18 May 2022


Central Dogma of Molecular Genetics

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Academic level: College

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Central dogma can be defined as the framework of understanding the sequential transfer of information between information carrying biopolymers which are Deoxyribonucleic acid (DNA) and Ribonucleic acid (RNA) so as to obtain functional products (proteins). The paper focusses to discuss the basic structure of DNA, how it replicates, and RNA translation so as form proteins and changes in the DNA which may affect the translation of that information.

DNA is a nucleic acid that contains the instruction for the formation of proteins. DNA found in the nucleus is responsible for the formation of RNA while that in the mitochondria is known as non-chromosomal DNA. DNA is made up of deoxyribose sugars, phosphoric acid and the four nitrogenous bases: these two are purines adenine (A), guanine (G) while these two are pyrimidine thymine (T) and cytosine (C) which make the nucleosides (Campbell, 2007).

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DNA replication is the process whereby DNA duplicates itself in the nucleus. The strands of DNA are arranged in such a manner that they bind to specific bases. For replication to occur, the double helix strand must unzip with the aid of enzyme helicase which is essential for breaking the hydrogen bonds between the nucleosides, after unzipping a replication fork is obtained. The separated strands form the complementary strands for replication. Replication occurs when enzyme primase produces RNA primer which binds to the leading strand. DNA polymerase then binds to the complex formed adding a new complementary nucleotide so as to form mRNA (Campbell, 2007). 

A gene is a portion of the DNA containing hereditary information when coded protein synthesis occurs. For proteins to be synthesized there must be gene expression. The first process is transcription of genetic code so as to form mRNA. The mRNA enters the cytoplasm and activates ribosomes with the aid of enzyme RNA polymerase leading to protein synthesis. Translation of the genetic code then occurs. mRNA moves into the cytoplasm attaches with polysomes exposing the complementary base of tRNA. With the help of tRNA different amino acids are carried to the ribosome. rRNA helps in the assembling of amino acids to protein molecules (Campbell, 2007).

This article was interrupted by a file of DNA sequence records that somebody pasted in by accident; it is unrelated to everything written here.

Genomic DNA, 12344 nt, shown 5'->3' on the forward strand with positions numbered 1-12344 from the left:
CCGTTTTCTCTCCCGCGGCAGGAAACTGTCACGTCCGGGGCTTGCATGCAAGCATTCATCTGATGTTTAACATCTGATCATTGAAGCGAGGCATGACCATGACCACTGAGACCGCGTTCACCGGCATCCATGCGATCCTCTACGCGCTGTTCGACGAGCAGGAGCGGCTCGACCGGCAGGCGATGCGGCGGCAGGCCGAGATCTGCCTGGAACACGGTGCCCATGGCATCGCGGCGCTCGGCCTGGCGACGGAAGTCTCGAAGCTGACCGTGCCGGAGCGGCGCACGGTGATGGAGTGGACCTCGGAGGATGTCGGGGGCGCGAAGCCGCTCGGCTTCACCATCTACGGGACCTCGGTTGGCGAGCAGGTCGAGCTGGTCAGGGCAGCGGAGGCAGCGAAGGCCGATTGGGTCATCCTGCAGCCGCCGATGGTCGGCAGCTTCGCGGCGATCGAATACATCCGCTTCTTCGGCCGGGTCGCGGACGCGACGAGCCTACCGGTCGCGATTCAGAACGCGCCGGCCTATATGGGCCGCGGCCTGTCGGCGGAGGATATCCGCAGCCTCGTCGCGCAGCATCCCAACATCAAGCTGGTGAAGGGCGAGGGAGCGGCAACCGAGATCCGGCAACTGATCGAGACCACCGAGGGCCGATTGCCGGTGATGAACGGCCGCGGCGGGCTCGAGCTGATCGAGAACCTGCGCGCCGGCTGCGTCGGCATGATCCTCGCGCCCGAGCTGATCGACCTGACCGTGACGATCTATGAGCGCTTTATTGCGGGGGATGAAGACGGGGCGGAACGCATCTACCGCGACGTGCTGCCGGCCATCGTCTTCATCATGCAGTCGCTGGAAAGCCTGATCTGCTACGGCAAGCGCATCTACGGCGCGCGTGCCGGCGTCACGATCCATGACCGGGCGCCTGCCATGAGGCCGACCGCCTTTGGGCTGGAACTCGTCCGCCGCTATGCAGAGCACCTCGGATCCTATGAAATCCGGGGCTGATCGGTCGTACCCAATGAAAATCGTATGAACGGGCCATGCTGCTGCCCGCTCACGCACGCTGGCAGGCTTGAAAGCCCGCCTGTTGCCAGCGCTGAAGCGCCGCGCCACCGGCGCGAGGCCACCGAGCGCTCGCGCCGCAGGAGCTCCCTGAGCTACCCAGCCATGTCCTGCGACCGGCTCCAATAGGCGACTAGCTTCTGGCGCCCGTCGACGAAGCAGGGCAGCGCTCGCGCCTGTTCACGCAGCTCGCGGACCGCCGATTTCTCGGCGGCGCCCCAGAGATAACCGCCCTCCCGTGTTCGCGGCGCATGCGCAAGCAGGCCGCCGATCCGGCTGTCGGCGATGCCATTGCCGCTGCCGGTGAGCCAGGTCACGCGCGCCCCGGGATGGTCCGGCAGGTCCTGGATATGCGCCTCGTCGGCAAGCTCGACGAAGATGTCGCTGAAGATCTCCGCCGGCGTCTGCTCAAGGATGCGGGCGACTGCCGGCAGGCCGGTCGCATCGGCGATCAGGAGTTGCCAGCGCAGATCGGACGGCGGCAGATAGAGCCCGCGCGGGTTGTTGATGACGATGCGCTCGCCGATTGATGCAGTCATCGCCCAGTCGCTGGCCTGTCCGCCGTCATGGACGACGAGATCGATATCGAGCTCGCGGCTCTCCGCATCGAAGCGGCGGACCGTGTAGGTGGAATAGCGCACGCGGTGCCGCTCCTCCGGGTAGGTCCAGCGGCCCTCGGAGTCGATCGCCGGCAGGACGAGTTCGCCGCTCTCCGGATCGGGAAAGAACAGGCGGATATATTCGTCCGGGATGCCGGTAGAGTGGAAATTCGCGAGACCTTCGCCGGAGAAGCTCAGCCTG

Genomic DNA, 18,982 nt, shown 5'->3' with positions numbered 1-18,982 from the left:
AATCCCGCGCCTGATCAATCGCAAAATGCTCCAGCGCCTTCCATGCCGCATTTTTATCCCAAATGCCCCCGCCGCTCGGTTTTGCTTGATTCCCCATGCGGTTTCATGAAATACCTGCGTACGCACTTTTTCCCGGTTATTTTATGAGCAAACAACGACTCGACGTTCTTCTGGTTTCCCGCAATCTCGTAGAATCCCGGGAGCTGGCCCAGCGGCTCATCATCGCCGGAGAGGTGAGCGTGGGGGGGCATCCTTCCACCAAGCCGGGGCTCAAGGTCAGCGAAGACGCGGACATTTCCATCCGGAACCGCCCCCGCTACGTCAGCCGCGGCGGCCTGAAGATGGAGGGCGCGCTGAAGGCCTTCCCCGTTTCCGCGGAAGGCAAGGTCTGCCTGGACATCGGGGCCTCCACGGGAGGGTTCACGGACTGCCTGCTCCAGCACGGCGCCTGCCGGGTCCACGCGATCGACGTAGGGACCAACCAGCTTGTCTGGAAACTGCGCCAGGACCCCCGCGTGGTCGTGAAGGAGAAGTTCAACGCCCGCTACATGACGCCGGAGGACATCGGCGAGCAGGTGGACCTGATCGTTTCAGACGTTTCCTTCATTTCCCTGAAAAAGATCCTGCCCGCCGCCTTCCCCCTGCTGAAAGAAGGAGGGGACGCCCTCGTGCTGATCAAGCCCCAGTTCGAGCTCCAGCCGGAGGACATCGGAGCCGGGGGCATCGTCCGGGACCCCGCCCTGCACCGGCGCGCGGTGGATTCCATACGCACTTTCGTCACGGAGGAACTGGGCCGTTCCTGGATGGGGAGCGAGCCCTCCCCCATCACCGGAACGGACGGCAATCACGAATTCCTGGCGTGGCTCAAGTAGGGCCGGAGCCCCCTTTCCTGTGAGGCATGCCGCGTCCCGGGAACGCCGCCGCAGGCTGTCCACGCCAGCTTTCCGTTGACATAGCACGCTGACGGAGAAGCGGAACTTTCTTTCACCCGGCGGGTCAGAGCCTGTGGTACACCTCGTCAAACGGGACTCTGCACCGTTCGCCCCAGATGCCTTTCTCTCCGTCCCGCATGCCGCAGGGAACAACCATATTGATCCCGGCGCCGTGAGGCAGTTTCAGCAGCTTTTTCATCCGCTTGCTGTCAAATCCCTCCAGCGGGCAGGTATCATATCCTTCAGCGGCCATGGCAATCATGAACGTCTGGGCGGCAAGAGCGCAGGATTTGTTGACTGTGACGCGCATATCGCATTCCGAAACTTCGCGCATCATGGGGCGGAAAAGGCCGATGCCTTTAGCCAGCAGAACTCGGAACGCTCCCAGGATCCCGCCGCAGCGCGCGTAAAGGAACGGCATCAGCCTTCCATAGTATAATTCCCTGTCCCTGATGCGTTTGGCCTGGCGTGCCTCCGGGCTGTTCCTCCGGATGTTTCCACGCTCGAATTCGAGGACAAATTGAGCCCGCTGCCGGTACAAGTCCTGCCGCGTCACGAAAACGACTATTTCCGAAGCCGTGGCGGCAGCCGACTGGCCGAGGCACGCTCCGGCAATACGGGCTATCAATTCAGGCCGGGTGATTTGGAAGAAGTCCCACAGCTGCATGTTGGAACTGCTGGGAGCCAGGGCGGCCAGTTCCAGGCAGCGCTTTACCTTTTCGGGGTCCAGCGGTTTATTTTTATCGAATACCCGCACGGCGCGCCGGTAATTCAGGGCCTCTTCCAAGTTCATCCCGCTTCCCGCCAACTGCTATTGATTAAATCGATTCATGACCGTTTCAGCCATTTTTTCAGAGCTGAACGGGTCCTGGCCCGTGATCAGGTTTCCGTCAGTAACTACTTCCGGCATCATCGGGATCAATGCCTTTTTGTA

Abnormalities in the genetic composition occur due to variations or mutations leading to genetic disorders. The various changes can either be substitution, deletion, duplication and insertion. Substitution occurs when a single nucleotide within a gene sequence is altered. Deletion occurs when a portion of the gene sequence is omitted. Insertion occurs when there is addition of a portion of the gene sequence causing change in the originality of the structure. Lastly duplication occurs when a similar portion of the gene attaches itself to a similar strand. All changes in the structure of the DNA bring a significant change to protein synthesis. 


Campbell, M. K., & Farrell, S. O. (2007).  Biochemistry . Pacific Grove, Calif: Brooks/Cole.

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